Tried to create a pair of characters with my remaining playtesters and this aspect of extreme dilution of ancestry benefits proved to be a dealbreaker for them... they immediately compared what their character had at 1st level, elf and half orc respectively, in PF1 to what they'd currently get and, well, didn't go over well, at all.
Honestly those sections of the classes descriptions are the worse pieces of stereotypical trash I've ever read.
Honestly at this point i don't see the use of the ranger class anymore, it's only a bastardized fighter with a single trick based on studying the target and forgoing one attack each round...
So far I feel ancestries have gutted what the PF1 races were...
While the basic idea is interesting and a different way to codify what were before the variant race traits, the bastardization and assimilation to what were in PF1 racial feats meant to expand on the base racial traits of the character,result in races so damn bland and uninteresting as being simply generic mechanical traits for the character class, not at all what I and my players were awaiting from the blog previews.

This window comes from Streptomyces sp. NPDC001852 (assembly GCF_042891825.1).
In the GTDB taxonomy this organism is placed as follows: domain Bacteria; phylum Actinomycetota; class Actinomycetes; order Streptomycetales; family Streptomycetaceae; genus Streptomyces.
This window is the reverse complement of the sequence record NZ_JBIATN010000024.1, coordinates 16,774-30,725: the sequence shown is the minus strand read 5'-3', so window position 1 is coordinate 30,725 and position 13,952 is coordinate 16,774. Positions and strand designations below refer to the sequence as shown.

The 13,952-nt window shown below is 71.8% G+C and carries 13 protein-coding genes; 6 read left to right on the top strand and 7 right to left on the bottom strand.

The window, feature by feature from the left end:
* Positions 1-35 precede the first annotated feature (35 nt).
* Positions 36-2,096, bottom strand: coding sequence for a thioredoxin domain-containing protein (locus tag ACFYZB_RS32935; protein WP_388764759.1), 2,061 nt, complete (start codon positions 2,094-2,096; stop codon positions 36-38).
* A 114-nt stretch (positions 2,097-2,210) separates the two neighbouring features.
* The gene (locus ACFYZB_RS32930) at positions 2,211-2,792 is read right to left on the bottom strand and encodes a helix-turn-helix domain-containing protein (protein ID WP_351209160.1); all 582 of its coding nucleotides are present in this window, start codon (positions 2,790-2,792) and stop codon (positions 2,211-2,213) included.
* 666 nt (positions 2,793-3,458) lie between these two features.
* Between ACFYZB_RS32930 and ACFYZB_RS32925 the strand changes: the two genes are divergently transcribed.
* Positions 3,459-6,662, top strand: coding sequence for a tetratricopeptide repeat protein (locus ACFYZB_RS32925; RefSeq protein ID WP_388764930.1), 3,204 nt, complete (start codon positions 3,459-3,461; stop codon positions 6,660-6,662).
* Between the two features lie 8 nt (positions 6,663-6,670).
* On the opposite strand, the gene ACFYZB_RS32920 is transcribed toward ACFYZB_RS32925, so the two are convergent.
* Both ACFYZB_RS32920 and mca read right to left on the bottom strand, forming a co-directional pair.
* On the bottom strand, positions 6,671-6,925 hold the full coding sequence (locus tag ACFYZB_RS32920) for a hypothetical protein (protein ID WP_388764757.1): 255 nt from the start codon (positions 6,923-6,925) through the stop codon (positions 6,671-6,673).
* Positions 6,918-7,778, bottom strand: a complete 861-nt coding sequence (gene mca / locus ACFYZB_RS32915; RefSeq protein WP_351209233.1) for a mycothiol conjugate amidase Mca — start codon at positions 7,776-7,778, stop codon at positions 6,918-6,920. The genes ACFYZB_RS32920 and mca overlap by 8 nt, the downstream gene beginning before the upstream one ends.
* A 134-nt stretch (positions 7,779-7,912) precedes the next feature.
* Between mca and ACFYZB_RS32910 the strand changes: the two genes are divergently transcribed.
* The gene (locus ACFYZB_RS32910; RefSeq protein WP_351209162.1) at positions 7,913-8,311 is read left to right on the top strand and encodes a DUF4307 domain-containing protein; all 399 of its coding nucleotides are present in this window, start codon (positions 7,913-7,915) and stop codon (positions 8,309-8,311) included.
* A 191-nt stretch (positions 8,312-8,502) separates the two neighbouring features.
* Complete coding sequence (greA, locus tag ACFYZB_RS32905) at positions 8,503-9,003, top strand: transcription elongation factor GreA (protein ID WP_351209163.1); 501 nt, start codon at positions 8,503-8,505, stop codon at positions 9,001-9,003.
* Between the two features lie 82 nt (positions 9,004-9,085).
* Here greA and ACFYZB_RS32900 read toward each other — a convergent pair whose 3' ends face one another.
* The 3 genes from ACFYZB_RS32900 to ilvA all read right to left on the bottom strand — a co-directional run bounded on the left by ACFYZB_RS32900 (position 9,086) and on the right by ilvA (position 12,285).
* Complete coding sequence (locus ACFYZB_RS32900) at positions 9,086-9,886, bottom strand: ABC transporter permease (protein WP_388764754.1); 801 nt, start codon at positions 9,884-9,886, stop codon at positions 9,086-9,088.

Completing a character race at level 17 is an utter b@é#(=it aberration, especially considering the apparent spontaneous manifestation of what are the typical phisical traits of the race, and not sudden divinely granted or inflicted "mutations", this idiocy is further aggravated by the fact that often campaigns don't even last that far, with the end resultaping what was done with the book of advanced races, only with no rationale to the arbitrary and absolutely eccessive delay in accessing signature traits of the various species.
I resent the change in nomenclature as well, as the current term of ancestry pretends to roll race/species, culture and upbringing all in an a single term for no reason.
What I feels should have been done is:
The only races I've ever seen needing the kind of traits dilution we got in this playtest, were those in the book of advanced races and some other sources having innate acces to problematic abilities in their kit like permanet flight ability, multiple resistences, multiple spellike abilties and at will powers, on top of their full set of starting signature traits and innate abilities!